[guest post by Dana]
We all know that President Trump ran on immigration reform, and that central to his campaign was his promise of securing the border and building The Wall. Now, according to a report adapted from an upcoming book by two New York Times reporters, so focused on immigration was the President, and so frustrated by what he perceived as a lack of progress on the issue, his suggestions for solutions became more extreme. The report focuses primarily on a single week in March, 2019:
The Oval Office meeting this past March began, as so many had, with President Trump fuming about migrants. But this time he had a solution. As White House advisers listened astonished, he ordered them to shut down the entire 2,000-mile border with Mexico — by noon the next day.
The advisers feared the president’s edict would trap American tourists in Mexico, strand children at schools on both sides of the border and create an economic meltdown in two countries. Yet they also knew how much the president’s zeal to stop immigration had sent him lurching for solutions, one more extreme than the next.
Privately, the president had often talked about fortifying a border wall with a water-filled trench, stocked with snakes or alligators, prompting aides to seek a cost estimate. He wanted the wall electrified, with spikes on top that could pierce human flesh. After publicly suggesting that soldiers shoot migrants if they threw rocks, the president backed off when his staff told him that was illegal. But later in a meeting, aides recalled, he suggested that they shoot migrants in the legs to slow them down. That’s not allowed either, they told him.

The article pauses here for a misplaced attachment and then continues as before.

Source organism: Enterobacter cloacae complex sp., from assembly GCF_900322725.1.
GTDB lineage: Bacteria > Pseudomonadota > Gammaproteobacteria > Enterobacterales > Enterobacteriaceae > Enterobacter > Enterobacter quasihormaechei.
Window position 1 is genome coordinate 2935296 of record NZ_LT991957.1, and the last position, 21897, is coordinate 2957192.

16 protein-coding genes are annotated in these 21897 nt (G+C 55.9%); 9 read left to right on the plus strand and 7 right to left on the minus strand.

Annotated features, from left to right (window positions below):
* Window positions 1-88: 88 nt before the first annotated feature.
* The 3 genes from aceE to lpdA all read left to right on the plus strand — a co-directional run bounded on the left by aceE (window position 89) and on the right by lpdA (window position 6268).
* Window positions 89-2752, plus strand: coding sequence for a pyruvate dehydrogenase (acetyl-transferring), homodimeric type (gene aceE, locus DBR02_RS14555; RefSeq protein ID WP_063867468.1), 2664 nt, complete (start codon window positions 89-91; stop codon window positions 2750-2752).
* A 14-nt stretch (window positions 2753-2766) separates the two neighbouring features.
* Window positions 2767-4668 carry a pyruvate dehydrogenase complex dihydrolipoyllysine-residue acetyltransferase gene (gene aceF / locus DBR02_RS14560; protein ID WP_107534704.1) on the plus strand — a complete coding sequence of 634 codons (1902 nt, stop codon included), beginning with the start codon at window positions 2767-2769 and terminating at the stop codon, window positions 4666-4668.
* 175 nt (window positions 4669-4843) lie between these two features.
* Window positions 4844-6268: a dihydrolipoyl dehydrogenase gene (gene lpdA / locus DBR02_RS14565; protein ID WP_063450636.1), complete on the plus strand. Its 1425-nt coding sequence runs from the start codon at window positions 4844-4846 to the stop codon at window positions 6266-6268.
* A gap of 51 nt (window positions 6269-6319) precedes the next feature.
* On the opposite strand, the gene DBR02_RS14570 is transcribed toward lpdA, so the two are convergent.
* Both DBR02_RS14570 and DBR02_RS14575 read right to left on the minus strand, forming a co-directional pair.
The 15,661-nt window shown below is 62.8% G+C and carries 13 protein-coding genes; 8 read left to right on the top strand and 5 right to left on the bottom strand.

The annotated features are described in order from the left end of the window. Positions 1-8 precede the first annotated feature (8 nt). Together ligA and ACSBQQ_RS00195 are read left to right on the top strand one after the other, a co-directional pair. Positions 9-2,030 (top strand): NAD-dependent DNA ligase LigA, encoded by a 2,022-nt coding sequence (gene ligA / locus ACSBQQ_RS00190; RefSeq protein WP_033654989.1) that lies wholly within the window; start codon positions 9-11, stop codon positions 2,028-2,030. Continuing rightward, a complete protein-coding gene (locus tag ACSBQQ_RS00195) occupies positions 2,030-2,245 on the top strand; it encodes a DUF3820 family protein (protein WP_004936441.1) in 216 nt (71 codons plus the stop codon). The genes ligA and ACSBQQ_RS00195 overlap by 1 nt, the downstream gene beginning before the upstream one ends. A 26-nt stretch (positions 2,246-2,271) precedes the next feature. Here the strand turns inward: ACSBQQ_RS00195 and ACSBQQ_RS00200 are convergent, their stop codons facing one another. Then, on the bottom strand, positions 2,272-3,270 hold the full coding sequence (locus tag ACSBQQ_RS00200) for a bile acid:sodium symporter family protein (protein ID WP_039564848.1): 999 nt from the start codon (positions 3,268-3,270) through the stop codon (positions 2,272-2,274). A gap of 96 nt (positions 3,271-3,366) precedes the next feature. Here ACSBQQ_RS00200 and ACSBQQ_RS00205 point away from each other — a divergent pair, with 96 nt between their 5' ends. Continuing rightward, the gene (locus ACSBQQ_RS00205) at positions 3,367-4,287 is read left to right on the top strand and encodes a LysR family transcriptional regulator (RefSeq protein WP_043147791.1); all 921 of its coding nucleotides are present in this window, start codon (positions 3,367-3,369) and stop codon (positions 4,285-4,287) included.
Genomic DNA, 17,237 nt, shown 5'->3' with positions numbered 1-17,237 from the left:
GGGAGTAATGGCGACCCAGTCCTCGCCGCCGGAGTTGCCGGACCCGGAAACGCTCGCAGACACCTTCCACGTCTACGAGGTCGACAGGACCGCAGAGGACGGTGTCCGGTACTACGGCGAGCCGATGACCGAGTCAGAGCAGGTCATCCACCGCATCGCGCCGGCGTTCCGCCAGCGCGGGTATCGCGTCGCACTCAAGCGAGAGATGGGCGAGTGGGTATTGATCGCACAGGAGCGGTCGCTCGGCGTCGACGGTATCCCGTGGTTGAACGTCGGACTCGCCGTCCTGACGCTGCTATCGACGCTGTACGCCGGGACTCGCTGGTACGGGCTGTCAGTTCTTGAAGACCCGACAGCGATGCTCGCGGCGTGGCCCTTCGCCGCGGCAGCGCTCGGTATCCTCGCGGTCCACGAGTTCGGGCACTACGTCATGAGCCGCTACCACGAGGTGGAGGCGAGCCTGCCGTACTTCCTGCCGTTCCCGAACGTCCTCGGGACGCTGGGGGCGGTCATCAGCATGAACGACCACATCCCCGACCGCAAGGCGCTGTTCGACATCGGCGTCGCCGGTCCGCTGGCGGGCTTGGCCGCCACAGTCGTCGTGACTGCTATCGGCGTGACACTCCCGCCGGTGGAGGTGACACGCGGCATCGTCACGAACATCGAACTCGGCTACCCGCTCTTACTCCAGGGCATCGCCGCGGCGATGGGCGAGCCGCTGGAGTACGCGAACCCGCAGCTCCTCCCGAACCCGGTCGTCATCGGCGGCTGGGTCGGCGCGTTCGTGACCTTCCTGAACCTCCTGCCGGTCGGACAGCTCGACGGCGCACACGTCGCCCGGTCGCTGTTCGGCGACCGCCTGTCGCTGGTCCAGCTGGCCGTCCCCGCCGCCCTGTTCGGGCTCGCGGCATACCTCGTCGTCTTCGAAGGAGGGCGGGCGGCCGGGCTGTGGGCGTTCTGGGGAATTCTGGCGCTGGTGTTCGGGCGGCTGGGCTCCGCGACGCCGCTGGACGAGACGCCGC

“The president was frustrated and I think he took that moment to hit the reset button,” said Thomas D. Homan, who had served as Mr. Trump’s acting director of Immigration and Customs Enforcement, recalling that week in March. “The president wanted it to be fixed quickly.”
Let’s just ponder this a moment: a sitting President of the United States allegedly suggested that the U.S. shoot migrants in the legs to slow them down while crossing the border…
According to the report, because of his inability to get co-signers on his outlandish, and in certain instances, illegal plans to secure the border, Trump did what he typically does whenever he’s told no: he turned on those who stood up to him, and replaced them with “yes men” and individuals whose views on the issue lined up more closely with his own:
Mr. Trump’s order to close the border was a decision point that touched off a frenzied week of presidential rages, around-the-clock staff panic and far more White House turmoil than was known at the time. By the end of the week, the seat-of-the-pants president had backed off his threat but had retaliated with the beginning of a purge of the aides who had tried to contain him.
Today, as Mr. Trump is surrounded by advisers less willing to stand up to him, his threat to seal off the country from a flood of immigrants remains active. “I have absolute power to shut down the border,” he said in an interview this summer with The New York Times.
A couple of things to note: The President mocked the report, calling it fake news:
Now the press is trying to sell the fact that I wanted a Moat stuffed with alligators and snakes, with an electrified fence and sharp spikes on top, at our Southern Border,” Trump wrote…I may be tough on Border Security, but not that tough. The press has gone Crazy. Fake News!